Chinese University academic criticised for agreeing to represent alleged smuggling boss

PUBLISHED : Friday, 12 January, 2001, 12:00am
UPDATED : Friday, 12 January, 2001, 12:00am

The Chinese University academic hired by alleged mainland smuggling kingpin Lai Changxing to provide legal advice has been criticised for taking an 'immoral' job.


The controversy surrounding associate professor Stephen Tang Lung-wai comes as university chiefs decide if the job amounts to unauthorised 'outside practice' and could bring the institution into disrepute.


Professor Lau Siu-kai, chairman of the Department of Sociology in which Dr Tang has been working for 24 years, started investigating the case after reading a report in Saturday's South China Morning Post that Dr Tang, also a qualified barrister, was being hired by Lai.


Dr Tang's work with Lai has also raised concerns about a conflict of interest as he sits as the Immigration Tribunal's adjudicator. But the Immigration Department has dismissed the fears, saying Lai's case would probably be handled by two other tribunals.


According to the university's staff handbook, employees are not allowed to take up an outside practice without approval.


Dr Tang attained his barrister's qualifications in 1996 and the university said it was informed about them. However, a university spokesman said Dr Tang had not told them that he was representing Lai and was flying to meet him in Vancouver when he was on leave last week.


Professor Lau said: 'An outside practice should be beneficial to the development of his profession, the university and society. It should not damage the reputation of the university nor should it affect the time he should have spent in the university.'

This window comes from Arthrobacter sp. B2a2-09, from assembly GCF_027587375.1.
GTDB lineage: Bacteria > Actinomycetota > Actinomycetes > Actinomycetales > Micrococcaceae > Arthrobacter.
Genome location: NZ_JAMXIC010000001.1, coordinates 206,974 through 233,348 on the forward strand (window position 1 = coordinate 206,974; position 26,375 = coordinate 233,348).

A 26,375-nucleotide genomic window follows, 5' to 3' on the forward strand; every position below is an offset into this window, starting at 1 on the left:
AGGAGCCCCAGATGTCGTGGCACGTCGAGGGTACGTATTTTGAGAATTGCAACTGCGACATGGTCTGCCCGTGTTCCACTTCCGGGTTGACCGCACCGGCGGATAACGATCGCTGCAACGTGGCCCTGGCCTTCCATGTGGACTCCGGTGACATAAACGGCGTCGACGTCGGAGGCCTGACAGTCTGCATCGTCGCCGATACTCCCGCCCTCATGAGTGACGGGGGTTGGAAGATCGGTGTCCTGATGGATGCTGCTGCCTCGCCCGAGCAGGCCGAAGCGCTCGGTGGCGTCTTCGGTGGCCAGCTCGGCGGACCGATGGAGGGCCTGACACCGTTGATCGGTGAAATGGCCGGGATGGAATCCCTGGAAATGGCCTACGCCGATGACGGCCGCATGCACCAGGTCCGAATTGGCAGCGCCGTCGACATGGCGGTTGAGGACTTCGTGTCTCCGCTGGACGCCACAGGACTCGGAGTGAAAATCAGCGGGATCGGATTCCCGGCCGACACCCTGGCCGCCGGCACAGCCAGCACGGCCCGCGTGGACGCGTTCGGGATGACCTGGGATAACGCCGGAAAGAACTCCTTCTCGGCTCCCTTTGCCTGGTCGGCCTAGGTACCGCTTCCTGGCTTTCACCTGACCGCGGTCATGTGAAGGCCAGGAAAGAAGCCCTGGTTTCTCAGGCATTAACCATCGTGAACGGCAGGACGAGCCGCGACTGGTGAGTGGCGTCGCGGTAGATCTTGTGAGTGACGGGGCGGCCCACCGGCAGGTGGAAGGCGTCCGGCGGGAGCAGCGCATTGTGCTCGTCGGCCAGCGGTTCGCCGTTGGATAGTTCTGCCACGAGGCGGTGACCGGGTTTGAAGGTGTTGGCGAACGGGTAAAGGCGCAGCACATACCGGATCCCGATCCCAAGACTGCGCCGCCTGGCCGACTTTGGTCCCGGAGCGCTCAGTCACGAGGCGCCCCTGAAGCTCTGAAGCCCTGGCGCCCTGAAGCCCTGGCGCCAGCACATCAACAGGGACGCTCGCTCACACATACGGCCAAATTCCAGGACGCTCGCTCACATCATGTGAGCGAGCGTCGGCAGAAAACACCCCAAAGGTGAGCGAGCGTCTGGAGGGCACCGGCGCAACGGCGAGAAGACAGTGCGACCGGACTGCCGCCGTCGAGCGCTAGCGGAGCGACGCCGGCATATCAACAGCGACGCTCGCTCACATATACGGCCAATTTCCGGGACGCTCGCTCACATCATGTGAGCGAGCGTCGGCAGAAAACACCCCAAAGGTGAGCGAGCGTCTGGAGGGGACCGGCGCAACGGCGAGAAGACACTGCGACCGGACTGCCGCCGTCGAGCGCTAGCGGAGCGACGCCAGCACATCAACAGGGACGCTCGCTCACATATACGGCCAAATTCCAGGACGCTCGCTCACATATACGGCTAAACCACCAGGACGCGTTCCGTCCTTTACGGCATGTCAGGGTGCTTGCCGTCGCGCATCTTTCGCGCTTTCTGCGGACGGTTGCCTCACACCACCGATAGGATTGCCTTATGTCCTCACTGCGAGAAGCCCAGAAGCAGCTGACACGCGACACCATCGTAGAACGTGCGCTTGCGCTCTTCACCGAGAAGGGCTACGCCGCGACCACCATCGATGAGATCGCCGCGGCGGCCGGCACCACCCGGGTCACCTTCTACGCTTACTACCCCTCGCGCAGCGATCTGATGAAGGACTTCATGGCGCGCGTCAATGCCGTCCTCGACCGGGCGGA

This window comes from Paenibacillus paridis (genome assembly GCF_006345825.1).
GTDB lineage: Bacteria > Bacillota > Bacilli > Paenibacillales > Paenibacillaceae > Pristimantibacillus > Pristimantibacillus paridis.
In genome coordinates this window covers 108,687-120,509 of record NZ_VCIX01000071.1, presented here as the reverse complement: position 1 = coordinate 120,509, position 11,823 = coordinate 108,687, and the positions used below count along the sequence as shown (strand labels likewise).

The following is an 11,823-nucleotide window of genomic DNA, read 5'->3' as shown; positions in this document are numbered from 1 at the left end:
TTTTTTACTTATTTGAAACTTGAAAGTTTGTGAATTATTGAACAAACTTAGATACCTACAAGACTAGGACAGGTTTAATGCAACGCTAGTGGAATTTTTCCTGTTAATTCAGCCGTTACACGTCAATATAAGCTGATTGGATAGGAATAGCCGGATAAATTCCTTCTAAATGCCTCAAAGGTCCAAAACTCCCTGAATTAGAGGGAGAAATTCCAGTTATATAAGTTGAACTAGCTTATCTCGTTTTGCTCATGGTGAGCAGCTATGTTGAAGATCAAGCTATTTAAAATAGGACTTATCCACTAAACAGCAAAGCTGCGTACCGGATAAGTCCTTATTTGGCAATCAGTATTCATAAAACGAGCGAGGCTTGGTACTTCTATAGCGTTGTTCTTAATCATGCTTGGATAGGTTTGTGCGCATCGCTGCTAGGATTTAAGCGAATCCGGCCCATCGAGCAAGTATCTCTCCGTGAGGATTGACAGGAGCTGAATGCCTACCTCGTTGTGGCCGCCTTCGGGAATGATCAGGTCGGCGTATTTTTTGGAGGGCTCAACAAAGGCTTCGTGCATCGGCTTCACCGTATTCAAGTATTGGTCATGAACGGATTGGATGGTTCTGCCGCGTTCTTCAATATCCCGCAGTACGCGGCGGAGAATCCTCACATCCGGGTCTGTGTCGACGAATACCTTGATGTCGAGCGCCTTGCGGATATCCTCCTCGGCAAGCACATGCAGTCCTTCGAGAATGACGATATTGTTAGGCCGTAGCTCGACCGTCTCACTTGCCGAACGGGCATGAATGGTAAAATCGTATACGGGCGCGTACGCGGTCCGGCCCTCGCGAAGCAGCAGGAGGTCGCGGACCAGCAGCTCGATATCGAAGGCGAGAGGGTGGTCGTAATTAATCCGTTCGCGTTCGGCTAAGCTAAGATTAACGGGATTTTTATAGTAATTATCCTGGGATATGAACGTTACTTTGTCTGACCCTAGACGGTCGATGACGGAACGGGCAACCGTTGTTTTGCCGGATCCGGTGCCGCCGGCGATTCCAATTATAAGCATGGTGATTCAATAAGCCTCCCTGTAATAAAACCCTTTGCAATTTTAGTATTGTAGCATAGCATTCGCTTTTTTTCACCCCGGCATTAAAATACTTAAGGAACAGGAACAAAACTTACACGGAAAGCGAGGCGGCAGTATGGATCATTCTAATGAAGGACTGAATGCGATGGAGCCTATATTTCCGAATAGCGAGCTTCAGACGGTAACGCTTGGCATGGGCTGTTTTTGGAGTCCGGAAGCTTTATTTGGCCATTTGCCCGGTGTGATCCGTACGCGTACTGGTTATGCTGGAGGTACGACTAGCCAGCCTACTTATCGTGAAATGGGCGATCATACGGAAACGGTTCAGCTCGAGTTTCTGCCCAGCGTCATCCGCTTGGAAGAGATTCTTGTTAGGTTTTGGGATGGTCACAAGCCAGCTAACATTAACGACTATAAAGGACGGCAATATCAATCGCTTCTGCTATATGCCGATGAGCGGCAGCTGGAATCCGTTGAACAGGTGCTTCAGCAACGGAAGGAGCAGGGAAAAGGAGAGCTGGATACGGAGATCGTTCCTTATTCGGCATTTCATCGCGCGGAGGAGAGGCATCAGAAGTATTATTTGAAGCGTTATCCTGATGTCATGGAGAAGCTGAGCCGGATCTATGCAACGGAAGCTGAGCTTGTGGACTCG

Professor Lau said Dr Tang's appointment to represent Lai had sparked controversy with some people believing his work for the alleged smuggling kingpin was immoral.


'Personally, I think it's not an issue of morality as everyone should be presumed innocent before being found guilty,' Professor Lau said. 'Some people in the community and within the university believe the reported practice is immoral.'


He said Dr Tang had agreed to drop his work in the insurance business about five years ago after the university management considered it would affect the image of the university.


Brian Littlewood, Lai's other lawyer, said: 'We think he's the right person given the fairly short notice.' He said everyone should be entitled to legal advice and representation, but declined to comment on the controversy surrounding Dr Tang.


Mr Littlewood was appointed by Lai to prepare for possible legal battles against the SAR Government's attempt to invalidate his SAR identity card and passport which were said to be fraudulently obtained.


The chairman of the Chinese University teachers' association's executive committee, Professor Leung Jin-pang, said it would be better look at the relevance of Dr Tang's legal practice to his university position than to make a judgment on the morality question.


He said Dr Tang's case might be discussed at next month's association meeting and he might meet university management if necessary.


 

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